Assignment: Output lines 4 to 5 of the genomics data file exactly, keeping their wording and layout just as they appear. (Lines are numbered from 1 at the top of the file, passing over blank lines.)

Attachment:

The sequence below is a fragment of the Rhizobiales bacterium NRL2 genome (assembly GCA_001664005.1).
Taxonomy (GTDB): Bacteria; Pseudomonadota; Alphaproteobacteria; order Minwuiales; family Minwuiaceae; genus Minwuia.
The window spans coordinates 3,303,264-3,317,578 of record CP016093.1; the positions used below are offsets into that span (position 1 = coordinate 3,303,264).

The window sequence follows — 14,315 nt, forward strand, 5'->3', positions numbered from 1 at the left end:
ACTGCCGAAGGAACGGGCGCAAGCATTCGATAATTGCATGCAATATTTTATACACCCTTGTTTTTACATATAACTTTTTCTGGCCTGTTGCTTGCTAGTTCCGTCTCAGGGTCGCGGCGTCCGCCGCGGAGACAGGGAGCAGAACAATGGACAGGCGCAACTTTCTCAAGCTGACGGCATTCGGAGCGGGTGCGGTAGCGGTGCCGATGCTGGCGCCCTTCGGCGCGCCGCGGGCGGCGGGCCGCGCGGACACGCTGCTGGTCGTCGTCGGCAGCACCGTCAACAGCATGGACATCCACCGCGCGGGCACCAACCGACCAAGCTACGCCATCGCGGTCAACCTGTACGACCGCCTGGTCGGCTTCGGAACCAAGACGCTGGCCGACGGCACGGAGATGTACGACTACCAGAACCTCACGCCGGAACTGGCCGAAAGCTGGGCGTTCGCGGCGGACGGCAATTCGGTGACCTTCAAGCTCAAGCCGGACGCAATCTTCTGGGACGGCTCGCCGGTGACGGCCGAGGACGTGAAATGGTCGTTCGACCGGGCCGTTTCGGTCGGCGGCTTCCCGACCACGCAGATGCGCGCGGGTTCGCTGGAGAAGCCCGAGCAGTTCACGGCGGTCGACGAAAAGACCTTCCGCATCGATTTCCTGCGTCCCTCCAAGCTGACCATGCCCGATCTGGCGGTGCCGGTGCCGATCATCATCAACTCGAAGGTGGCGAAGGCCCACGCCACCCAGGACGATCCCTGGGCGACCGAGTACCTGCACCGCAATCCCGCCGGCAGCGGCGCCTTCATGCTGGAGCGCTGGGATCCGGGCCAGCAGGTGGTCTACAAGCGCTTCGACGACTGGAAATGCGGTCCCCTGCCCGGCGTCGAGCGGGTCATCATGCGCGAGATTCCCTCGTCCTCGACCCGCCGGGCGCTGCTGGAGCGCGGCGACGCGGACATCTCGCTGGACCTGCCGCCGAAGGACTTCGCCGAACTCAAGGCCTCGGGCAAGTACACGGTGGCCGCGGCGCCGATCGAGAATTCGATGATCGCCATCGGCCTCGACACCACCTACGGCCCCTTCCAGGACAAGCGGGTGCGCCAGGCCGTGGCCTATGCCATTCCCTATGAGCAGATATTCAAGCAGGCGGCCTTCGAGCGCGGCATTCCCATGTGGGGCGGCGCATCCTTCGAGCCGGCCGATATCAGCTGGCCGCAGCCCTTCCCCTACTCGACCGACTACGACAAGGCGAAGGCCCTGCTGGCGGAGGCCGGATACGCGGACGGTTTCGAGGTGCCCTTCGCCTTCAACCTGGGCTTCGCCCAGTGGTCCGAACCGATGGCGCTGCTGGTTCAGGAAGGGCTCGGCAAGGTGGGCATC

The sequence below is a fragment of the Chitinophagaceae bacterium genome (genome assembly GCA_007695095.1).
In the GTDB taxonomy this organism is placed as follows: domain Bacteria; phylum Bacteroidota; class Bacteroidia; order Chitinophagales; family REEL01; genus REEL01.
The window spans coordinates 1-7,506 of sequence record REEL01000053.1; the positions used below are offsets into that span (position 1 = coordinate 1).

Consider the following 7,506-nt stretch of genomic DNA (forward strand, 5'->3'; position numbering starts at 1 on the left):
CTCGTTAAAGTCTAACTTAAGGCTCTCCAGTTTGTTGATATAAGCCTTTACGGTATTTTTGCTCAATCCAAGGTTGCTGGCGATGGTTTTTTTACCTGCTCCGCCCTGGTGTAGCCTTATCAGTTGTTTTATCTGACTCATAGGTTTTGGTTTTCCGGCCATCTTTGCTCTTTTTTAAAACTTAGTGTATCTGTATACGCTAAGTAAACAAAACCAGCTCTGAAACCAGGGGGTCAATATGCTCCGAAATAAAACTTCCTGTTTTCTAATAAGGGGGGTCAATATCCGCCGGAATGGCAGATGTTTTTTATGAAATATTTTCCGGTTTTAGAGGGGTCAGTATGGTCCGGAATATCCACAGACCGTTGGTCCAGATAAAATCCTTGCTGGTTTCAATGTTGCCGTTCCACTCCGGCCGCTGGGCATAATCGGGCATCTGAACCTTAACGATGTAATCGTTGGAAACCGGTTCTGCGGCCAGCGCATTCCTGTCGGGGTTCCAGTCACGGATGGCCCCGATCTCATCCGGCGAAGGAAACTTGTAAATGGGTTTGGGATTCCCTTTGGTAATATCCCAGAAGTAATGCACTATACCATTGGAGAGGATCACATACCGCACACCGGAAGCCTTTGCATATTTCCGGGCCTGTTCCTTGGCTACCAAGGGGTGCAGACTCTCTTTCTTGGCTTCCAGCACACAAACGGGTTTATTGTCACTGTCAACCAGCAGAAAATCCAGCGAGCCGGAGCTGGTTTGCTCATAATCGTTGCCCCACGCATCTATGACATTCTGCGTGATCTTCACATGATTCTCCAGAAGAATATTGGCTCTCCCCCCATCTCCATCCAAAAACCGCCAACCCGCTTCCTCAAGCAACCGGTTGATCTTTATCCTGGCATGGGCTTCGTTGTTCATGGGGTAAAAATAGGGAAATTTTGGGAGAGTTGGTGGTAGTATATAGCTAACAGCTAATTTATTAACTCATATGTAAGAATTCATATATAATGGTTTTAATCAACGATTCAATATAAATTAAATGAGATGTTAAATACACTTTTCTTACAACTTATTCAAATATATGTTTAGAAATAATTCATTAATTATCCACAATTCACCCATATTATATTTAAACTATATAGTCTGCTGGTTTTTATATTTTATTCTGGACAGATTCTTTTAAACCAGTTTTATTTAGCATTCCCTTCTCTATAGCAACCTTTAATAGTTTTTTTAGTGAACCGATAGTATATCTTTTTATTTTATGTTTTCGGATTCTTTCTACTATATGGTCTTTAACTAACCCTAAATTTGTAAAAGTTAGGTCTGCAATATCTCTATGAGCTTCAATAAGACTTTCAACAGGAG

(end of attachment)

The window sequence follows — 14,315 nt, forward strand, 5'->3', positions numbered from 1 at the left end:
ACTGCCGAAGGAACGGGCGCAAGCATTCGATAATTGCATGCAATATTTTATACACCCTTGTTTTTACATATAACTTTTTCTGGCCTGTTGCTTGCTAGTTCCGTCTCAGGGTCGCGGCGTCCGCCGCGGAGACAGGGAGCAGAACAATGGACAGGCGCAACTTTCTCAAGCTGACGGCATTCGGAGCGGGTGCGGTAGCGGTGCCGATGCTGGCGCCCTTCGGCGCGCCGCGGGCGGCGGGCCGCGCGGACACGCTGCTGGTCGTCGTCGGCAGCACCGTCAACAGCATGGACATCCACCGCGCGGGCACCAACCGACCAAGCTACGCCATCGCGGTCAACCTGTACGACCGCCTGGTCGGCTTCGGAACCAAGACGCTGGCCGACGGCACGGAGATGTACGACTACCAGAACCTCACGCCGGAACTGGCCGAAAGCTGGGCGTTCGCGGCGGACGGCAATTCGGTGACCTTCAAGCTCAAGCCGGACGCAATCTTCTGGGACGGCTCGCCGGTGACGGCCGAGGACGTGAAATGGTCGTTCGACCGGGCCGTTTCGGTCGGCGGCTTCCCGACCACGCAGATGCGCGCGGGTTCGCTGGAGAAGCCCGAGCAGTTCACGGCGGTCGACGAAAAGACCTTCCGCATCGATTTCCTGCGTCCCTCCAAGCTGACCATGCCCGATCTGGCGGTGCCGGTGCCGATCATCATCAACTCGAAGGTGGCGAAGGCCCACGCCACCCAGGACGATCCCTGGGCGACCGAGTACCTGCACCGCAATCCCGCCGGCAGCGGCGCCTTCATGCTGGAGCGCTGGGATCCGGGCCAGCAGGTGGTCTACAAGCGCTTCGACGACTGGAAATGCGGTCCCCTGCCCGGCGTCGAGCGGGTCATCATGCGCGAGATTCCCTCGTCCTCGACCCGCCGGGCGCTGCTGGAGCGCGGCGACGCGGACATCTCGCTGGACCTGCCGCCGAAGGACTTCGCCGAACTCAAGGCCTCGGGCAAGTACACGGTGGCCGCGGCGCCGATCGAGAATTCGATGATCGCCATCGGCCTCGACACCACCTACGGCCCCTTCCAGGACAAGCGGGTGCGCCAGGCCGTGGCCTATGCCATTCCCTATGAGCAGATATTCAAGCAGGCGGCCTTCGAGCGCGGCATTCCCATGTGGGGCGGCGCATCCTTCGAGCCGGCCGATATCAGCTGGCCGCAGCCCTTCCCCTACTCGACCGACTACGACAAGGCGAAGGCCCTGCTGGCGGAGGCCGGATACGCGGACGGTTTCGAGGTGCCCTTCGCCTTCAACCTGGGCTTCGCCCAGTGGTCCGAACCGATGGCGCTGCTGGTTCAGGAAGGGCTCGGCAAGGTGGGCATC